From Hollywood to Bollywood, our LA reporter, Vince Robbins, arrives in India’s capital, New Delhi, checking into a hotel in the dubious sounding “Backpackers’ Ghetto”. He’s got a mix of Forts and films on his agenda.
You know that feeling when, after a 10-year prison sentence, your day of pardon finally arrives, and you step outside of those all-too-familiar walls, into the cool, fresh outside air? Okay, me neither, but I think that’s sort of like how I felt when I got off the plane from Kochi to New Delhi. After three weeks of excessive heat and humidity, capped off by a fun, but sweaty week in the state of Kerala in Southern India (see post script!), the dry, temperate breeze of the north felt heaven sent. My first impression of New Delhi was purely meteorological, but nonetheless about as positive it could have been.
We hopped on the airport metro express line of the New Delhi Metro, a beautifully modern rail system as impressive as I’ve seen in any country! I’m a big fan of public transportation; I think that it’s one of the biggest components in making a city livable for residents and accessible to visitors (Los Angeles’ public transport is underrated!). It was refreshing to be on a clean, air conditioned, modern mode of transport for the first time in almost a month; I liked New Delhi already. Not that I had not fully enjoyed/appreciated my time prior to this, it’s just that comfort is a luxury that I no longer took for granted.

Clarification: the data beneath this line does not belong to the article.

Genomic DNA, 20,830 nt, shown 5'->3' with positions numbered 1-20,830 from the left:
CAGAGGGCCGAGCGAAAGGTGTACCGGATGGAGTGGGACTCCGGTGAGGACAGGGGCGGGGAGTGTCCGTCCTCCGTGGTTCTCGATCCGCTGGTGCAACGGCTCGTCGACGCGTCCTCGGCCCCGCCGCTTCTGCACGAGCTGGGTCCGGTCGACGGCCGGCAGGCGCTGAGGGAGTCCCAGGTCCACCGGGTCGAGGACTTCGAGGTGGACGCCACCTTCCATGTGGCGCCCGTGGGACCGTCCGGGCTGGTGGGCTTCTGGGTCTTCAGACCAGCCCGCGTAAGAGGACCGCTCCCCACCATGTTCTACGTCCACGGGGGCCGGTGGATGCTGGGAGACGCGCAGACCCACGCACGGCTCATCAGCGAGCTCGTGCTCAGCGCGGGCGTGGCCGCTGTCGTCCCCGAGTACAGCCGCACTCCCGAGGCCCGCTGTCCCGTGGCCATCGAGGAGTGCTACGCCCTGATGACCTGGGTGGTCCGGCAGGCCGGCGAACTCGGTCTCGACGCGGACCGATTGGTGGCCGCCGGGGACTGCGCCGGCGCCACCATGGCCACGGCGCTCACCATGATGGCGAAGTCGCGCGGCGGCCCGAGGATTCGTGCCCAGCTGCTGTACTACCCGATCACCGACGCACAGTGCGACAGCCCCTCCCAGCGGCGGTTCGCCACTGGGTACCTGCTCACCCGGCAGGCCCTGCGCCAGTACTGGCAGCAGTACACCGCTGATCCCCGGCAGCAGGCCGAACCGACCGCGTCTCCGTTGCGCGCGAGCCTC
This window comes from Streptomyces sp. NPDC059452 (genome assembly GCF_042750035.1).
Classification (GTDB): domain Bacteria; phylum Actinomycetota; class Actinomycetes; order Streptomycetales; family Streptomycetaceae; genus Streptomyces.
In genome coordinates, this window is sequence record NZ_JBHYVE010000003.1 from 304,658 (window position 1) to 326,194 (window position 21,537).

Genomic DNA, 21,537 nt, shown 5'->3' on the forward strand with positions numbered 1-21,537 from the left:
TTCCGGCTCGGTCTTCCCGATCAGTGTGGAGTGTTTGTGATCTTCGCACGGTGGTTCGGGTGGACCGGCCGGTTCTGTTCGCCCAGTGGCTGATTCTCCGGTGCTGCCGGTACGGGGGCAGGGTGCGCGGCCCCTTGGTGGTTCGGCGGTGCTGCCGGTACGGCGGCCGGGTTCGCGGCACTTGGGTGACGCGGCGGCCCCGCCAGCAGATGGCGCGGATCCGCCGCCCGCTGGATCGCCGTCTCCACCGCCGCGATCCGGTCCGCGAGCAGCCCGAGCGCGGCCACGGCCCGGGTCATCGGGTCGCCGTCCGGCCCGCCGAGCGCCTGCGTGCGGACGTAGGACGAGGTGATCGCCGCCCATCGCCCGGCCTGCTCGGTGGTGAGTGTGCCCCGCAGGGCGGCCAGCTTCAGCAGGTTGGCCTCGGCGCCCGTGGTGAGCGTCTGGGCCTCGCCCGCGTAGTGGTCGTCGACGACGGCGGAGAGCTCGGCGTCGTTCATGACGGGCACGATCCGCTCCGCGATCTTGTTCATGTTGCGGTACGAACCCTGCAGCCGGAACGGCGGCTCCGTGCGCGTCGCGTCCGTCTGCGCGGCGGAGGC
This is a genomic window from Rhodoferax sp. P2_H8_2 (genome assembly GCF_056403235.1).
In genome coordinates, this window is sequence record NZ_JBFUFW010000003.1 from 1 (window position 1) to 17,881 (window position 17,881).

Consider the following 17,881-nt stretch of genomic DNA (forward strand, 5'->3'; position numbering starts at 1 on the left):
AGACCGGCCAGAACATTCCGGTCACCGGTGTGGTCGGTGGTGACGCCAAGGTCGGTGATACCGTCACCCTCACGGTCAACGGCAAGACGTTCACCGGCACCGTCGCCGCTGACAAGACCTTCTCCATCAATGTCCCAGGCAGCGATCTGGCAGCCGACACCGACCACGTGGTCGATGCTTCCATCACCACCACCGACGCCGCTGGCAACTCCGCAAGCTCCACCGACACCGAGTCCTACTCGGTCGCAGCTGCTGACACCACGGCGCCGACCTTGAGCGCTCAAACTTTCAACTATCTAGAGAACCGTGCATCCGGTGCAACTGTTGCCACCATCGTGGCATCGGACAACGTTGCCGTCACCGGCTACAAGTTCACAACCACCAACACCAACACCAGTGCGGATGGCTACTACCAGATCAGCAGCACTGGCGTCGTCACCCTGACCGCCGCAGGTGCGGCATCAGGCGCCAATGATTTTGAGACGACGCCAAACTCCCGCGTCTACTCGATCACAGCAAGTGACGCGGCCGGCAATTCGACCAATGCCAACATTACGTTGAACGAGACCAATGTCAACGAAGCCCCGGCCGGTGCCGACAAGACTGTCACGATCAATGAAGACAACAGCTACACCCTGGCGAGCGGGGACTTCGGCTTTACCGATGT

We had a hotel recommendation from a friend we had met in Kochi, so we got off at the New Delhi metro stop and made our way on foot across the New Delhi Railroad station to the Paharganj Main Bazaar, also known (we later learned) as the “Backpacker Ghetto.” Sometimes a little prior research into exactly where you’re staying is a good idea, but “we’ll just ask someone for directions” usually ends up working out… Until you’re at the New Delhi Train Station, also known as the World Scammer Summit 2013. We figured out pretty quickly that anyone willing to help was actually more willing to take us to some shop or tourist office that they would earn a commission from. Of course we’d been warned of all this before, so we weren’t duped, but it made finding our hotel a bit of a challenge amidst this wild, bustling bazaar of shopkeepers and hustlers.
As unappealing as it sounds, I actually didn’t mind staying in the “Backpacker Ghetto.” First of all, it’s by no means overrun with Westerners. On the contrary, actually. Like most places in India (even the touristy ones), you don’t feel like you’re in some sort of hermetically sealed tourist bubble at all. You can certainly dig around for a more authentic Delhi experience, but as a visitor with no bearings to go on, it’s pretty centrally located and has lots of restaurants and hotels. Just beware of overly friendly people near the train station! (For the record, this is one of the only places that Indian people have not been genuinely friendly and extremely helpful).